PS-OCT measurement was performed using a clinical prototype for retinal imaging (Tomey Corp.). The principle of our PS-OCT was demonstrated for imaging of the anterior eye segment previously.49 PS-OCT for retinal imaging was also demonstrated using the same principle,48,50 which was used in this study. See Supplementary Figure S1 for a schematic diagram of the interferometric system. In brief, the system was based on swept-source OCT technology. The light source was a wavelength-swept laser (Axsun Technologies, Billerica, MA, USA) with a repetition rate of 100 kHz and a center wavelength of 1050 nm. Unlike conventional swept-source that mathematically characterizes the target's polarization property, it consists of fiberoptic components (Optizone Technology Limited, Shenzhen, China) and four balanced photodetectors (PDB481C-AC; Thorlabs, Inc., Newton, NJ, USA) that receive interferometric signals of the Jones matrix in a parallel manner. An area of 20° (approximately 6 mm) by 20° (approximately 6 mm) was scanned with 512 A-lines (horizontal) × 512 B-scans (vertical) in 3.3 seconds. The pixel size of each B-scan was 6/512B-scan = 11.7 µm. The size of each pixel in the B-scan was H: 6/512A = 11.7µm, and V: 4.3 µm. Polarization-independent intensity images were obtained by averaging Jones matrix element intensities. The polarization scrambling or depolarization of the sample was parameterized as polarimetric entropy, which showed spatial randomness of the polarization property through statistical characterization of the measured Jones matrix.30 Kernel size for polarimetric entropy calculation was 11 × 7 pixels, which corresponds to 128.7 × 30.1 µm. Specifically, the measured Jones matrix was converted to a 4 × 4 covariance matrix to treat the statistical property of the Jones matrix. Note that the covariance matrix held the same information as the Mueller matrix but was highly linked to eigenanalysis mathematically. The polarimetric entropy was defined in a von Neumann sense and derived from eigenvalues of the spatially ensemble-averaged covariance matrix. The details of the derivation were described previously.19,30 In 28 of 39 eyes, the PS-OCT images were obtained twice to assess intrasession repeatability.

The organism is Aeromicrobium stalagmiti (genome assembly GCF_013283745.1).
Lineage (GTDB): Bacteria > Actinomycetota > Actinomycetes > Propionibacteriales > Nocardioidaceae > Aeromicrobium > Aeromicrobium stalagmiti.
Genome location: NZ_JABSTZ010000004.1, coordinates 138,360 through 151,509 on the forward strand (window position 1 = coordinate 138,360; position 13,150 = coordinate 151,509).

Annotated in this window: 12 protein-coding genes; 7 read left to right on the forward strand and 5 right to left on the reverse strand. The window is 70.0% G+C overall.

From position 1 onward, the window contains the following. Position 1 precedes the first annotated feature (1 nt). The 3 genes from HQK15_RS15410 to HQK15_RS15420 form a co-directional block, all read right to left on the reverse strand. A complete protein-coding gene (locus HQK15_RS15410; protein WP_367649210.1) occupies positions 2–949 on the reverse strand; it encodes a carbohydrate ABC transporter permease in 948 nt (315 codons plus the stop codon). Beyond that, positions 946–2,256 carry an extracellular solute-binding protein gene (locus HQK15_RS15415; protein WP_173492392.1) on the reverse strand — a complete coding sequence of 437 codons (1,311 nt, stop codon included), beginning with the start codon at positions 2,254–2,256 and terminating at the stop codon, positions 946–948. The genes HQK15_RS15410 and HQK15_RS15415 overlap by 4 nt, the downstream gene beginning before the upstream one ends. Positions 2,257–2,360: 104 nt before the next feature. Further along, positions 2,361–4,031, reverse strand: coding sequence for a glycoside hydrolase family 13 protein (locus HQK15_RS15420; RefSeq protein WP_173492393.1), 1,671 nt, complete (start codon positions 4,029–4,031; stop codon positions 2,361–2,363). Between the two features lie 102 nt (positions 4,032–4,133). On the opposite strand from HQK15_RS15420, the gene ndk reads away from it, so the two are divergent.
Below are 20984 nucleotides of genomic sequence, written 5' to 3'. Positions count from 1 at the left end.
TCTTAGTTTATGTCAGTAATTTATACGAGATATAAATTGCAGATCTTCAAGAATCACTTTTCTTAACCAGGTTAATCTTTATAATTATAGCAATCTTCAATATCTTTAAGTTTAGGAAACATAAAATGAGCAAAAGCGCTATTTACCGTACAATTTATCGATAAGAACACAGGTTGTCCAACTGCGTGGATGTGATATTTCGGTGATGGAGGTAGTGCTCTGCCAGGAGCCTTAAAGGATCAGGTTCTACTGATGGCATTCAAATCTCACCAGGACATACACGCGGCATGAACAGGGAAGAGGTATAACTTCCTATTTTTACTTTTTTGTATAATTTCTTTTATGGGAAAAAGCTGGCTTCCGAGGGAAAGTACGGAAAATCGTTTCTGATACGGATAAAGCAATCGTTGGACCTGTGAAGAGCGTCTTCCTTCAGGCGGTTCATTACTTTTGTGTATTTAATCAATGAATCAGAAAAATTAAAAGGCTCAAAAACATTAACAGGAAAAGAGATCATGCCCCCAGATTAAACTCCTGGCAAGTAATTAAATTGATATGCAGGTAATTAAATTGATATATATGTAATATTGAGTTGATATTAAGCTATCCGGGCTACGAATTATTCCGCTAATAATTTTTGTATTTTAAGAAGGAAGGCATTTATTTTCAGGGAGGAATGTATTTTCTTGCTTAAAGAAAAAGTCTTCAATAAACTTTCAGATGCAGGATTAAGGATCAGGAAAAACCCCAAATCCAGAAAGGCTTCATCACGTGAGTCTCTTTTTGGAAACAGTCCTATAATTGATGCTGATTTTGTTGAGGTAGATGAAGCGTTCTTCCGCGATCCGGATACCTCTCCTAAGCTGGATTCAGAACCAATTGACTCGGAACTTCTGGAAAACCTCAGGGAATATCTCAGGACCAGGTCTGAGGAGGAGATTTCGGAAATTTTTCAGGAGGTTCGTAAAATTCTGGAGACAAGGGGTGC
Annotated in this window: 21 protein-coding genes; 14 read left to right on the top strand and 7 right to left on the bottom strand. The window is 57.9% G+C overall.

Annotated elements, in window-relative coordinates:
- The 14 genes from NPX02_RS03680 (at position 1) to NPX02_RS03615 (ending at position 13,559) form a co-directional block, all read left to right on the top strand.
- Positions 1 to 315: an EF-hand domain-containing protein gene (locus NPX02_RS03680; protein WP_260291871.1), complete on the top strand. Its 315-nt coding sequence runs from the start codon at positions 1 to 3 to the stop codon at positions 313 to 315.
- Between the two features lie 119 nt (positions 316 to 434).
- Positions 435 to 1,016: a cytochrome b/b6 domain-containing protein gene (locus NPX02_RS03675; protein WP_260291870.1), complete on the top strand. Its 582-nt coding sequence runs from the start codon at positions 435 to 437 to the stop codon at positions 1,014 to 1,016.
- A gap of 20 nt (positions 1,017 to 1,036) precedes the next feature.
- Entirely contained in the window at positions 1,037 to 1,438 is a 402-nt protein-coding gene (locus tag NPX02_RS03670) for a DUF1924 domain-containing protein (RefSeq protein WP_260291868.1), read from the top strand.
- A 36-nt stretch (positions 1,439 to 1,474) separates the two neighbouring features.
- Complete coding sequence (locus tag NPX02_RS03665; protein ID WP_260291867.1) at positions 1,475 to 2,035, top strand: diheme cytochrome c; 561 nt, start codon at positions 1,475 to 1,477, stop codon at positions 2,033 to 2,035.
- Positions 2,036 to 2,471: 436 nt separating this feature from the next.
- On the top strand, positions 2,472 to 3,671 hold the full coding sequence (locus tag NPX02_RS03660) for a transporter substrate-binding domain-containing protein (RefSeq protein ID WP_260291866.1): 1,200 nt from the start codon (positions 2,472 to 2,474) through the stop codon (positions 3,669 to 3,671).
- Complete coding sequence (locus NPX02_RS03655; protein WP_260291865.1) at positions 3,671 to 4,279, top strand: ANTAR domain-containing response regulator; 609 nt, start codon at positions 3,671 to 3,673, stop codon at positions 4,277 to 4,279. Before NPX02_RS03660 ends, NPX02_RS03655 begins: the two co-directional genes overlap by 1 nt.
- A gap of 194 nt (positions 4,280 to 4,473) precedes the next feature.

Subsequently, the polarimetric entropy of the RPE and the choroid was analyzed in three image layers, as described below. The axial scan range was 4.44 mm in the eye. The axial resolution in tissue was 8.6 µm (4.3 µm × 2.0 pixels). Specifically, after obtaining the three-dimensional PS-OCT dataset, automatic segmentation was performed at the RPE-Bruch's membrane (BM) complex and chorioscleral interface (CSI) in the intensity B-scan images, using a built-in automatic segmentation algorithm, which delineates the segmentation curve on the basis of the signal intensity. Subsequently, the RPE layer was defined as five pixels (22 µm) anterior and posterior to the RPE-BM complex. The “Superficial Choroid” layer was defined as 10–20 pixels (44–88 µm) posterior to the RPE-BM complex. The “Total Choroid” layer was defined as between 10 pixels (44 µm) posterior to the RPE-BM complex and CSI. Within each of the three layers, the average polarimetric entropy value along each A-line was calculated and plotted in two-dimensional en face fundus maps. In addition, choroidal thickness was defined by the distance between the RPE-BM complex and CSI.